COVID-19, Mortality, and Nursing Homes: A Literature and Data Review and Policy Discussion   [open pdf - 1MB]

From the Abstract: "It is well established from research studies and basic data analysis that there is an exponential relationship between age and the infection to fatality ratio for COVID-19 [coronavirus disease 2019]. Hence, the high mortality of the pandemic has been concentrated among the elderly. The close living arrangements of nursing homes exacerbated that tendency, and mortality from COVID was initially very high there. The vector of infection often came from staff. In the absence of vaccines and effective medical treatment and natural immunity, various nonpharmaceutical interventions were imposed by governments on general society and nursing homes. The evidence on their effectiveness is modest and mixed, although they seemed to have had at least temporary reducing effects. But the price of these socially isolating interventions was high on other causes of death, including in nursing homes. Hence, with the availability of effective vaccines, and more recently boosters, it was essential to the reduction of national mortality that quick and complete treatment focus be on the elderly, nursing home residents, and their caregivers. Although there has been substantial progress here, especially seen with reduced mortality at nursing homes, spikes still occur, and vaccine hesitancy gaps remain. So more needs to be done, especially for boosters and especially for staff, as the US now discusses and implements the return to normalcy. A targeted mix of mandates and incentives and culturally aware effective outreach are appropriate for these groups."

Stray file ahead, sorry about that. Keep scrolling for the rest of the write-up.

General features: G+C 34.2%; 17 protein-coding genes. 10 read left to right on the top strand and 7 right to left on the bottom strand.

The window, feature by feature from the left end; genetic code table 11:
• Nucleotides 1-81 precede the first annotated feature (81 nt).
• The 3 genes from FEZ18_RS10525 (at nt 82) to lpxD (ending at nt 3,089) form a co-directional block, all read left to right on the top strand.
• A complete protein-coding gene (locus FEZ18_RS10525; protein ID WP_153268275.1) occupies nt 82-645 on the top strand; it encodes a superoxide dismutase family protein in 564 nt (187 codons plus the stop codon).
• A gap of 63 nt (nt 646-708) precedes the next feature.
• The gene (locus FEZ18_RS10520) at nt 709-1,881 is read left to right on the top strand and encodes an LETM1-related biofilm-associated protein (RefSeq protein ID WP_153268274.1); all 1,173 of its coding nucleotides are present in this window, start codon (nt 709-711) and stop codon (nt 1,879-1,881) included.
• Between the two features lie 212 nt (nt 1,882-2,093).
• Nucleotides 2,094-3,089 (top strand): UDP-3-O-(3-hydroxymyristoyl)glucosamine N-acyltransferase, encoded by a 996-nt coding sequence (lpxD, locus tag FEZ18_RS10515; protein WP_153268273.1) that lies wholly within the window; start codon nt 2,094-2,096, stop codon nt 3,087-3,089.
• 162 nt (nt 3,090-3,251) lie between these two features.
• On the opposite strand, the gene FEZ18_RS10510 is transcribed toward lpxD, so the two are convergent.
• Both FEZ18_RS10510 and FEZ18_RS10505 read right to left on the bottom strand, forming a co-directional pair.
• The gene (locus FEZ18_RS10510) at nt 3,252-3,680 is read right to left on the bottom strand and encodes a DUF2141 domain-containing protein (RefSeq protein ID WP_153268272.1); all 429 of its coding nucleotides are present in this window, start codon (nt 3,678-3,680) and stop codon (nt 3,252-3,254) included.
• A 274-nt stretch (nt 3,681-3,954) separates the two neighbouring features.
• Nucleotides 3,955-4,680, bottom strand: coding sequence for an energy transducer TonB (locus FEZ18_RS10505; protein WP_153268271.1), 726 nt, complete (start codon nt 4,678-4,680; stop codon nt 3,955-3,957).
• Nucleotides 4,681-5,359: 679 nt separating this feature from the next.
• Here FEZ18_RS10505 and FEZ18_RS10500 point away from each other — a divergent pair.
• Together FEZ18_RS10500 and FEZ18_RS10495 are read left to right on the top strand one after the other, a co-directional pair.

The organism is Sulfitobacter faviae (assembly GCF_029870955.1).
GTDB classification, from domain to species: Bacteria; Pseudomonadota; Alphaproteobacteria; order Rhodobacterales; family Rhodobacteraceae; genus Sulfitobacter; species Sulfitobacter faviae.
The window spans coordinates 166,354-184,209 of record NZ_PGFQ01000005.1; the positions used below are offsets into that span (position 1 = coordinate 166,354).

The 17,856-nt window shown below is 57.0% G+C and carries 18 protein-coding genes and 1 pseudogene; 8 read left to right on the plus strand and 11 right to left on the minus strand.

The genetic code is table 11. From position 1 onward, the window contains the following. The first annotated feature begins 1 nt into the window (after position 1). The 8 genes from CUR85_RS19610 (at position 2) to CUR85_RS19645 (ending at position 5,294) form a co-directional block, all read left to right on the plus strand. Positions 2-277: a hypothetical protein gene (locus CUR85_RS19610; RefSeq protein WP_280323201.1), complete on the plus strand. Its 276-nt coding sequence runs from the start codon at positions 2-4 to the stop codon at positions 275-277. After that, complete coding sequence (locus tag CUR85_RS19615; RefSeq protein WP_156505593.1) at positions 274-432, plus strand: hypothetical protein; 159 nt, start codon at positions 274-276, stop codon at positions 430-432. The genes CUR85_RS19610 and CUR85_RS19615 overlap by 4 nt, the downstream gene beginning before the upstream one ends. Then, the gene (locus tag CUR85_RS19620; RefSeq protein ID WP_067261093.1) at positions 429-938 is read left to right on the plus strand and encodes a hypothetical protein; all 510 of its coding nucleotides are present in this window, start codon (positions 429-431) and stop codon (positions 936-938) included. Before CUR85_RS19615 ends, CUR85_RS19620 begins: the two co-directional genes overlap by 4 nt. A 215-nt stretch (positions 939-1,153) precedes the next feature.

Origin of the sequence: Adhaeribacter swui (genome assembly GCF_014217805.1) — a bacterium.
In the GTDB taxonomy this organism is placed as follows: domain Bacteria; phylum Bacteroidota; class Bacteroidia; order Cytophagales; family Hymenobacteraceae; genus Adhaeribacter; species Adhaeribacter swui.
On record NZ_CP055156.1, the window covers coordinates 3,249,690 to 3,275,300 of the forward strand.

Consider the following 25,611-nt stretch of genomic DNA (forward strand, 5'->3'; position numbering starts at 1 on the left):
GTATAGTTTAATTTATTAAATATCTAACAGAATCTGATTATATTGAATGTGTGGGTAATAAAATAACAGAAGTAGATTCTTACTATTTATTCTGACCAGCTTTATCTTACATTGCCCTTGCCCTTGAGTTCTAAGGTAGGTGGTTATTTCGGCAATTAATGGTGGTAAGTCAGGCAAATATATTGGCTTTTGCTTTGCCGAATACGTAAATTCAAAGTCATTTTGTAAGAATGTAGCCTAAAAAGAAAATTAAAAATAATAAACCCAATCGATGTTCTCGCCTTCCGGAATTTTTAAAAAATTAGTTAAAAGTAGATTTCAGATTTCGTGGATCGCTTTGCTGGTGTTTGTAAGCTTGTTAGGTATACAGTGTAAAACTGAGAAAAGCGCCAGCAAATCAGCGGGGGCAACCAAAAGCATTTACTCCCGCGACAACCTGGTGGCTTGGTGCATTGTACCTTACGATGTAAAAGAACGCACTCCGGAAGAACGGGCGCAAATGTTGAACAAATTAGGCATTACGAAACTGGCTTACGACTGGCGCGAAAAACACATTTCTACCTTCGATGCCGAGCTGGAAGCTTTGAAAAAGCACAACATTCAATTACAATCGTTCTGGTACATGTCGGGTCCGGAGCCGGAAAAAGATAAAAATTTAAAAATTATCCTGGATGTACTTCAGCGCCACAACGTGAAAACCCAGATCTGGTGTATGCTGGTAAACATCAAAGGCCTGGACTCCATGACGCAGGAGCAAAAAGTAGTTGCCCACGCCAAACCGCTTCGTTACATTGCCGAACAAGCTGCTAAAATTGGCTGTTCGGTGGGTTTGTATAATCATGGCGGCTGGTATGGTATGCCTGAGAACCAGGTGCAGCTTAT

Report Number:
AEI Economics Working Paper 2022-02; American Enterprise Institute Economics Working Paper 2022-02
2022 Mark J. Warshawsky
Retrieved From:
American Enterprise Institute: https://www.aei.org/
Media Type:
Help with citations